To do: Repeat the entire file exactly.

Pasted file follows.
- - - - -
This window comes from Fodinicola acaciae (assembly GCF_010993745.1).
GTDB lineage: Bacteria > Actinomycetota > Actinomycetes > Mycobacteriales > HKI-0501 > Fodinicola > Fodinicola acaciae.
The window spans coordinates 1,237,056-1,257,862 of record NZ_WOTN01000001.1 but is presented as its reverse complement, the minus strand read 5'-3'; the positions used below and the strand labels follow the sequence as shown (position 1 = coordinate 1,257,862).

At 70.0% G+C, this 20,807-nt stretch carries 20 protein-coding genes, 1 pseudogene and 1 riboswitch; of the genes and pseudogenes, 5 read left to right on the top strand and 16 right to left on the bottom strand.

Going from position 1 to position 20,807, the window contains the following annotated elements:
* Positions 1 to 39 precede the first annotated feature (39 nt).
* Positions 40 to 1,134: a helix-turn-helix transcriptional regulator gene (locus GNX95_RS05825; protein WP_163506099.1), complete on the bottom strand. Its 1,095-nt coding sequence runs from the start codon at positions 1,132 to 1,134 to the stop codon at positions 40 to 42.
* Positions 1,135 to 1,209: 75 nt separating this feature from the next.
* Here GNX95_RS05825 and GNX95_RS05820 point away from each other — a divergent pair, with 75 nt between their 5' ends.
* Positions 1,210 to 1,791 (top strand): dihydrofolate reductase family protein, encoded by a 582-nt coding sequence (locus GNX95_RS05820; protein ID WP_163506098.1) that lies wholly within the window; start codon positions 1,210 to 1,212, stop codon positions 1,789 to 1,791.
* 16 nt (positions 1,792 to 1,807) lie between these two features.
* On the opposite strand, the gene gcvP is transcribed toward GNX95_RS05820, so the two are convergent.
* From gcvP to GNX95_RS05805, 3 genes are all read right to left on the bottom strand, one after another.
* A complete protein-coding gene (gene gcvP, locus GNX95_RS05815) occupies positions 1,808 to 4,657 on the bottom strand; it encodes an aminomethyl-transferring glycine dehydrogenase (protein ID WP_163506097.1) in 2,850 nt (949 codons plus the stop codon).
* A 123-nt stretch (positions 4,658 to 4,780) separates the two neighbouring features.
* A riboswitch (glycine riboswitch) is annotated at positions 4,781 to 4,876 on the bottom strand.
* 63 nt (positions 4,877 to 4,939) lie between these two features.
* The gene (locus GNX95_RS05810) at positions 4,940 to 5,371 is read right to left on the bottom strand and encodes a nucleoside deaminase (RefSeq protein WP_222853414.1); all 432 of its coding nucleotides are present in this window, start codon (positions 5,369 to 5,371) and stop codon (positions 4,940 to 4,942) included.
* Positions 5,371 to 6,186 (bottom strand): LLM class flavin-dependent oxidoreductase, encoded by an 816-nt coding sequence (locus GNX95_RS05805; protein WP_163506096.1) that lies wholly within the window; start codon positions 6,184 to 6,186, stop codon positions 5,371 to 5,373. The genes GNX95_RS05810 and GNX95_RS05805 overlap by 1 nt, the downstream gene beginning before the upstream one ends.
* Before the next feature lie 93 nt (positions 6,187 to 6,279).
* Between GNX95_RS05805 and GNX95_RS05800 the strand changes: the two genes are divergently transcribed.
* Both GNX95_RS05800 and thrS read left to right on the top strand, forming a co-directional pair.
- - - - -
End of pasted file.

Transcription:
This window comes from Fodinicola acaciae (assembly GCF_010993745.1).
GTDB lineage: Bacteria > Actinomycetota > Actinomycetes > Mycobacteriales > HKI-0501 > Fodinicola > Fodinicola acaciae.
The window spans coordinates 1,237,056-1,257,862 of record NZ_WOTN01000001.1 but is presented as its reverse complement, the minus strand read 5'-3'; the positions used below and the strand labels follow the sequence as shown (position 1 = coordinate 1,257,862).

At 70.0% G+C, this 20,807-nt stretch carries 20 protein-coding genes, 1 pseudogene and 1 riboswitch; of the genes and pseudogenes, 5 read left to right on the top strand and 16 right to left on the bottom strand.

Going from position 1 to position 20,807, the window contains the following annotated elements:
* Positions 1 to 39 precede the first annotated feature (39 nt).
* Positions 40 to 1,134: a helix-turn-helix transcriptional regulator gene (locus GNX95_RS05825; protein WP_163506099.1), complete on the bottom strand. Its 1,095-nt coding sequence runs from the start codon at positions 1,132 to 1,134 to the stop codon at positions 40 to 42.
* Positions 1,135 to 1,209: 75 nt separating this feature from the next.
* Here GNX95_RS05825 and GNX95_RS05820 point away from each other — a divergent pair, with 75 nt between their 5' ends.
* Positions 1,210 to 1,791 (top strand): dihydrofolate reductase family protein, encoded by a 582-nt coding sequence (locus GNX95_RS05820; protein ID WP_163506098.1) that lies wholly within the window; start codon positions 1,210 to 1,212, stop codon positions 1,789 to 1,791.
* 16 nt (positions 1,792 to 1,807) lie between these two features.
* On the opposite strand, the gene gcvP is transcribed toward GNX95_RS05820, so the two are convergent.
* From gcvP to GNX95_RS05805, 3 genes are all read right to left on the bottom strand, one after another.
* A complete protein-coding gene (gene gcvP, locus GNX95_RS05815) occupies positions 1,808 to 4,657 on the bottom strand; it encodes an aminomethyl-transferring glycine dehydrogenase (protein ID WP_163506097.1) in 2,850 nt (949 codons plus the stop codon).
* A 123-nt stretch (positions 4,658 to 4,780) separates the two neighbouring features.
* A riboswitch (glycine riboswitch) is annotated at positions 4,781 to 4,876 on the bottom strand.
* 63 nt (positions 4,877 to 4,939) lie between these two features.
* The gene (locus GNX95_RS05810) at positions 4,940 to 5,371 is read right to left on the bottom strand and encodes a nucleoside deaminase (RefSeq protein WP_222853414.1); all 432 of its coding nucleotides are present in this window, start codon (positions 5,369 to 5,371) and stop codon (positions 4,940 to 4,942) included.
* Positions 5,371 to 6,186 (bottom strand): LLM class flavin-dependent oxidoreductase, encoded by an 816-nt coding sequence (locus GNX95_RS05805; protein WP_163506096.1) that lies wholly within the window; start codon positions 6,184 to 6,186, stop codon positions 5,371 to 5,373. The genes GNX95_RS05810 and GNX95_RS05805 overlap by 1 nt, the downstream gene beginning before the upstream one ends.
* Before the next feature lie 93 nt (positions 6,187 to 6,279).
* Between GNX95_RS05805 and GNX95_RS05800 the strand changes: the two genes are divergently transcribed.
* Both GNX95_RS05800 and thrS read left to right on the top strand, forming a co-directional pair.